There’s no denying tackle football will have adverse effects on cognitive health. For this reason, many medical professionals are now encouraging non-tackle alternatives, especially before a child turns 12-years-old.  

Safer Sport Alternatives To Football And Rugby

Although football and rugby are fan favorites, that doesn’t mean they’re the only games in town. Indeed, there are many safer alternatives for athletes who want a less risky way to compete. To help you pick your perfect game, let’s explore how a few sports rank on the “safety scale.”   

What Is The Safest Sport?

If you’re looking for a safer alternative to football or rugby, there are plenty of competitive sports you could look into. Indeed, research out of Colorado School of Public Health suggests swimming, volleyball, and track & field are among the safest team sports for high schoolers. Other safe alternatives include softballbowling, and baseball. 

Of course, if you’d prefer to remain active without competing, you could also consider activities like hiking, yoga, or Pilates.     

What Sport Has The Highest Injury Rate? 

Interestingly, basketball usually has the highest injury rate for any mainstream sport. Recent data suggests that over 570,000 American basketball players suffer at least one injury per year. Commonly reported injuries include twisted ankles, ACL tears, and hip strain. It’s also not unheard of for basketball players to require hospitalization for groin strains or eye injuries.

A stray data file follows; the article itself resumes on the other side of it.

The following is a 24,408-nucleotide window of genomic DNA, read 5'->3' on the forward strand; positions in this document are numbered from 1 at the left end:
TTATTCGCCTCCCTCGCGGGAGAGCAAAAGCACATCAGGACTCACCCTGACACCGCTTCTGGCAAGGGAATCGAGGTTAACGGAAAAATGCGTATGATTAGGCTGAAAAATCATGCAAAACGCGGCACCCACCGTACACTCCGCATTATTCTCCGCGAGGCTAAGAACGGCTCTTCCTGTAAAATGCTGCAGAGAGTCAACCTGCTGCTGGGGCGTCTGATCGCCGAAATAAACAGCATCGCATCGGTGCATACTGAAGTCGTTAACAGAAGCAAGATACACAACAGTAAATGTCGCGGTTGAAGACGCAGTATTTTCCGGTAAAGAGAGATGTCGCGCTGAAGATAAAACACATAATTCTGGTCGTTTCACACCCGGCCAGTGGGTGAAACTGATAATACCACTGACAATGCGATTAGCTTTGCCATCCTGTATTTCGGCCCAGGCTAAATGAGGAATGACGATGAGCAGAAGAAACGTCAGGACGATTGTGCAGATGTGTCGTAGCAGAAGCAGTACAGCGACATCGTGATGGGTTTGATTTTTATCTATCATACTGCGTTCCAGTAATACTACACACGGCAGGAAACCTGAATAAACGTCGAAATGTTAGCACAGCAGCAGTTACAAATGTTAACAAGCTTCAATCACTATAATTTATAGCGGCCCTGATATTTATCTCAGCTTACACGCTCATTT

While basketball has higher injury numbers, keep in mind that more people play this game. Also, the injuries associated with basketball tend to be less severe than other sports. For instance, of the 466,000 US football players injured each year, about 10,000 need to visit the hospital. By comparison, about 8,000 basketball players need hospitalization each year. 

If you’re a basketball player, please remember to properly warm-up before every game. You should also wear protective gear like mouthguards, goggles, and knee pads. 

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Keep Safety In Mind Before Hitting The Field

A collage of American football players starting a match and a Female rugby player getting tackled against a black background, Is Football More Dangerous Than Rugby?  

Athletes will always debate whether football or rugby is “more dangerous,” but nobody’s going to argue these sports aren’t rough. While there are significant benefits to playing high-contact sports, please don’t forget to take these health risks into account. We hope the info above helps you make an informed decision before taking to the field.